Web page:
Hemodynamic Effects of Once-daily Tadalafil in Men With Signs and Symptoms of Benign Prostatic Hyperplasia on Concomitant α(1)-Adrenergic Antagonist Therapy: Results of a Multicenter Randomized, Double-Blind, Placebo-controlled Trial
Goldfischer E, Kowalczyk JJ, Clark WR, Brady E, Shane MA, Dgetluck N, Klise SR. Urology. 2012 Feb 14. [Epub ahead of print]

Source

Premier Medical Group of the Hudson Valley, Poughkeepsie, New York.

Abstract

OBJECTIVE:

To investigate the safety of daily coadministration of α-blockers with tadalafil 5 mg in men with lower urinary tract symptoms secondary to benign prostatic hyperplasia. The standard-of-care medical therapy for moderate to severe symptoms of benign prostatic hyperplasia is α(1)-adrenergic antagonist (α-blocker) therapy.

METHODS:

Men aged ≥ 45 years receiving stable α-blocker therapy were evaluated for eligibility before a 2-week single-blind, placebo lead-in period. Subsequently, 318 men were randomized to tadalafil 5 mg or placebo once daily for 12 weeks. Enrollment was monitored to ensure inclusion of men ≥75 years old and men taking nonuroselective α-blockers. The primary objective was to compare the proportion of men reporting treatment-emergent dizziness between the 2 treatment groups. Orthostatic vital signs, general safety, and the International Prostate Symptom Score were also assessed.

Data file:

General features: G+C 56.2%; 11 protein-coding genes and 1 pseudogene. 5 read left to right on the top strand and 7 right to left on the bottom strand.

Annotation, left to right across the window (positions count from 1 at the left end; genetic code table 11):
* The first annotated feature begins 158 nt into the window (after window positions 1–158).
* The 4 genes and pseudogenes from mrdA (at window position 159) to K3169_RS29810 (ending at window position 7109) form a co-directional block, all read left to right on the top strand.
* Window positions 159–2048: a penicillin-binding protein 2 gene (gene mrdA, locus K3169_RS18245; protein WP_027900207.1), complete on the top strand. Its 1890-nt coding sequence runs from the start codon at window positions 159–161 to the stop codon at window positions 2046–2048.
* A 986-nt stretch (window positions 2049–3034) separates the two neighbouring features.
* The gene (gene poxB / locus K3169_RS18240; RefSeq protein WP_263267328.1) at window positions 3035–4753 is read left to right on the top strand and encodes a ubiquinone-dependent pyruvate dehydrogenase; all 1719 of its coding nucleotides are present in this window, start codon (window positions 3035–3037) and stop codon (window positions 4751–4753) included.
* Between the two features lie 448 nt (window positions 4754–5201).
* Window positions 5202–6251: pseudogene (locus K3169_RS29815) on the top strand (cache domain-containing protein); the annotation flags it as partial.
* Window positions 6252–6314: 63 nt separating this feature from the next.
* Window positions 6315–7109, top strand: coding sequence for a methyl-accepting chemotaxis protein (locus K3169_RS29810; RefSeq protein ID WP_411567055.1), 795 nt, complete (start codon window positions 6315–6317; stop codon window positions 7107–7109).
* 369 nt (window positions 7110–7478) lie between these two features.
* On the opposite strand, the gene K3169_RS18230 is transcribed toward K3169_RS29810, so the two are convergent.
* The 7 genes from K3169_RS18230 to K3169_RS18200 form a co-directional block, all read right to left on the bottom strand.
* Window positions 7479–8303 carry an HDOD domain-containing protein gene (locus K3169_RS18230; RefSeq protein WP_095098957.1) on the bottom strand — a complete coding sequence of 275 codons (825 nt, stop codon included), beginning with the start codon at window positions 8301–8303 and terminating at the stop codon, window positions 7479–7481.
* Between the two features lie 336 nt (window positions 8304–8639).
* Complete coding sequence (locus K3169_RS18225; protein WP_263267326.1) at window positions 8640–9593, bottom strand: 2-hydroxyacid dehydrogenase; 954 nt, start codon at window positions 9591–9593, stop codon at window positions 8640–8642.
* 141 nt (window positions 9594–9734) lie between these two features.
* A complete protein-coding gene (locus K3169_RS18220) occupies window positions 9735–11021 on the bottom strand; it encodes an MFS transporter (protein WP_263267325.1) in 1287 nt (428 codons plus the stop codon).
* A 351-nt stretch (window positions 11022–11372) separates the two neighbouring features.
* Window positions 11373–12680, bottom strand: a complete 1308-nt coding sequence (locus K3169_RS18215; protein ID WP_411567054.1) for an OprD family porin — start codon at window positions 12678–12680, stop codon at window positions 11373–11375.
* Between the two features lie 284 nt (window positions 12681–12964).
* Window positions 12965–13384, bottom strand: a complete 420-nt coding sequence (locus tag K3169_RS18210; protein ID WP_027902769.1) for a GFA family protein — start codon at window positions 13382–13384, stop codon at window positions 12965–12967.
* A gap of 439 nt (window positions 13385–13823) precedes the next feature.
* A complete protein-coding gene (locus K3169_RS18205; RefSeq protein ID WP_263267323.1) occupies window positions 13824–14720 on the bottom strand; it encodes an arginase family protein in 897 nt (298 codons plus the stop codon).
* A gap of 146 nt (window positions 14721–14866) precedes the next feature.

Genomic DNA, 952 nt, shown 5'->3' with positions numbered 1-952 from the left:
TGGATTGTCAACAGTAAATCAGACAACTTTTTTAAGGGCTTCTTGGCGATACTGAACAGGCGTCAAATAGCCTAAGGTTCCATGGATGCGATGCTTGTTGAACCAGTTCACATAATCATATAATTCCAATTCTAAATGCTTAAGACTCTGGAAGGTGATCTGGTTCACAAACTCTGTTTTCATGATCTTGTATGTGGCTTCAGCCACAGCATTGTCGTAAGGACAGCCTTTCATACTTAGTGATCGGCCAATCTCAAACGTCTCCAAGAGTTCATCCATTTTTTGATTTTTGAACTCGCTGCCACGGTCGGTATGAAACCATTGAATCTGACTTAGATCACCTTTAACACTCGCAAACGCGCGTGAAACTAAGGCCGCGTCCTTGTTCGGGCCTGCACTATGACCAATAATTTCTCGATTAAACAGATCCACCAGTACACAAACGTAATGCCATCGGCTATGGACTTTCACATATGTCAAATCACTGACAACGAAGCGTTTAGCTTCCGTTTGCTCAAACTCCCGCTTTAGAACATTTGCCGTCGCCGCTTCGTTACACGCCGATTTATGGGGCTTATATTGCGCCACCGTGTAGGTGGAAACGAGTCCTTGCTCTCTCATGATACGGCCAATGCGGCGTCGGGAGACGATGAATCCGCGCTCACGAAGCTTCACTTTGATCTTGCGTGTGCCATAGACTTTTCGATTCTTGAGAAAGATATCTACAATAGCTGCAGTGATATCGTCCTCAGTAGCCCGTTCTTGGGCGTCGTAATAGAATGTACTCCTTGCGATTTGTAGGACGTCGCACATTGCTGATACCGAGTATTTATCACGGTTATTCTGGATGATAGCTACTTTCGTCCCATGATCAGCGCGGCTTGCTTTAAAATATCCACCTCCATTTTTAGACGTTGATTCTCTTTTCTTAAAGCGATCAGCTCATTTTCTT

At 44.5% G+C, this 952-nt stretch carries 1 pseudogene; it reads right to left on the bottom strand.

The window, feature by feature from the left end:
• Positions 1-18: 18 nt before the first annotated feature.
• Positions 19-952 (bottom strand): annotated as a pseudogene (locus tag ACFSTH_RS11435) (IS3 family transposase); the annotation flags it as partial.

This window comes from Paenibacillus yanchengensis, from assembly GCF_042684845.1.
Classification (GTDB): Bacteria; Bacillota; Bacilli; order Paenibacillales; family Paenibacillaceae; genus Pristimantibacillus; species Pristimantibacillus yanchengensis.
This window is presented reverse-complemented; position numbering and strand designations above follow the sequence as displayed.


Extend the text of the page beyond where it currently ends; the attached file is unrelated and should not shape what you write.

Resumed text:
RESULTS:

The proportion of patients who reported treatment-emergent dizziness was not significantly different between the 2 treatment groups (tadalafil 7.0%; placebo 5.7%; P = .403). No difference between treatment groups was observed with respect to patients meeting the criteria for a positive orthostatic test (30 per treatment group, P = 1.00). The incidence of discontinuations was low among both treatment groups.

CONCLUSION:

Recognizing the limitations of the present study, the changes in the hemodynamic signs and symptoms were similar for the tadalafil and placebo groups in men with benign prostatic hyperplasia receiving concomitant α-blocker therapy. However, consistent with the results of previous clinical pharmacology studies of healthy subjects, a trend was seen for increased hemodynamic signs and symptoms in men taking nonuroselective α-blockers, most notably those taking doxazosin.